Tagged With exoplanets

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Calling all space cadets: Today, a group of researchers led by the Carnegie Institute of Science released an impressive database containing 61,000 so-called Doppler velocity measurements of 1600 nearby stars. The team is graciously inviting you to use their data to find the next exoplanet. Go forth and become drunk with power.

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Scientists have detected thousands of exoplanets in recent years, by catching dips in light as they orbit their parent stars. These days, finding new ones isn't usually such a big deal. But taking direct images of exoplanets, and turning them into videos so we can watch their orbits, makes these faraway worlds a little more real.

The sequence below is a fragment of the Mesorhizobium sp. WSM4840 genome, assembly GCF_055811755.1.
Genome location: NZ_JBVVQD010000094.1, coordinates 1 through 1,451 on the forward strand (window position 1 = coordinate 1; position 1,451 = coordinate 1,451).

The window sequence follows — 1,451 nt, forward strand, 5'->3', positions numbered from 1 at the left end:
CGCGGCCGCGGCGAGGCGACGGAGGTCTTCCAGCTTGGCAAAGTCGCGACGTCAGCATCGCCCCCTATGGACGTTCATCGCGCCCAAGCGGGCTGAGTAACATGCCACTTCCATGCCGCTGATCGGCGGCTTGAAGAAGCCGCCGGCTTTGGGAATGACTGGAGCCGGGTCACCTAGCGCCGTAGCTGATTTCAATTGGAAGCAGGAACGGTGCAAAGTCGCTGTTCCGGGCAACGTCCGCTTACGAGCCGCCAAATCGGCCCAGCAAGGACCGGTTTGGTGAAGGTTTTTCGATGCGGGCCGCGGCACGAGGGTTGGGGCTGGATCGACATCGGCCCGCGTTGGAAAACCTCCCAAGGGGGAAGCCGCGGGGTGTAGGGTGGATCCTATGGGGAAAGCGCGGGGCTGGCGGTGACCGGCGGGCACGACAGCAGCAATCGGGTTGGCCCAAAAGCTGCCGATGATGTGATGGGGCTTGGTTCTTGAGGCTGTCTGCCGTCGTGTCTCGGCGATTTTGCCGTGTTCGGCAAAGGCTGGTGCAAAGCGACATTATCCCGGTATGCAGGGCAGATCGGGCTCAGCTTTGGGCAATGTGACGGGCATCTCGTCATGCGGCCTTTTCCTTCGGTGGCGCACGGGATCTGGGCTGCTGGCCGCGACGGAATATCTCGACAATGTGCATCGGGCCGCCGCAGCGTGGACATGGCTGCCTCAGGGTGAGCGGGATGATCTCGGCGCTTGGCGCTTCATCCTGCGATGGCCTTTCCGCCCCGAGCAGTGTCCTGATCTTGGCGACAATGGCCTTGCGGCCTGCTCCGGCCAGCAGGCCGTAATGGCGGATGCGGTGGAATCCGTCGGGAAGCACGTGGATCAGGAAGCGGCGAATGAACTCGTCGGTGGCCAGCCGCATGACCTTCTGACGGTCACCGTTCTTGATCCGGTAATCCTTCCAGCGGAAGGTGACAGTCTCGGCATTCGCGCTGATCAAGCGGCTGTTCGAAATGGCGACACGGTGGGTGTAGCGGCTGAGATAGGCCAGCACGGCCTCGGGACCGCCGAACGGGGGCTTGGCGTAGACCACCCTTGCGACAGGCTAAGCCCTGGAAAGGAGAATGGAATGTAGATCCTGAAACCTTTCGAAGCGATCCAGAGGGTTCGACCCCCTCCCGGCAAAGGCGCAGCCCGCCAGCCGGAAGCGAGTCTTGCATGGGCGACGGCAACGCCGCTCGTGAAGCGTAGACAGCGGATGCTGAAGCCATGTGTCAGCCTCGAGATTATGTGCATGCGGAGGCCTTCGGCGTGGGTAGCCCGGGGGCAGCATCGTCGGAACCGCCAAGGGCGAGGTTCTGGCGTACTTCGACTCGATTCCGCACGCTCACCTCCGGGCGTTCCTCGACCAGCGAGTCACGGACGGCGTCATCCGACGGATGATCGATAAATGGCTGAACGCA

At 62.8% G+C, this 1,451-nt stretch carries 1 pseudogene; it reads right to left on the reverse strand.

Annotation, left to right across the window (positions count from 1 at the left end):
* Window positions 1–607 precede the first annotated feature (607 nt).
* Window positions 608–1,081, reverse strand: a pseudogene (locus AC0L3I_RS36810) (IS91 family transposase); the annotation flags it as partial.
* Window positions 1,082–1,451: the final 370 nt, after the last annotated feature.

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A few years ago, astronomers discovered a bizarre object in orbit around a distant star. Preliminary research suggested an exoplanet with an oversized ring system roughly 200 times larger than Saturn's. Researchers have now proven that this dramatic celestial structure is indeed possible — but for it to work, the rings need to spin in the wrong direction.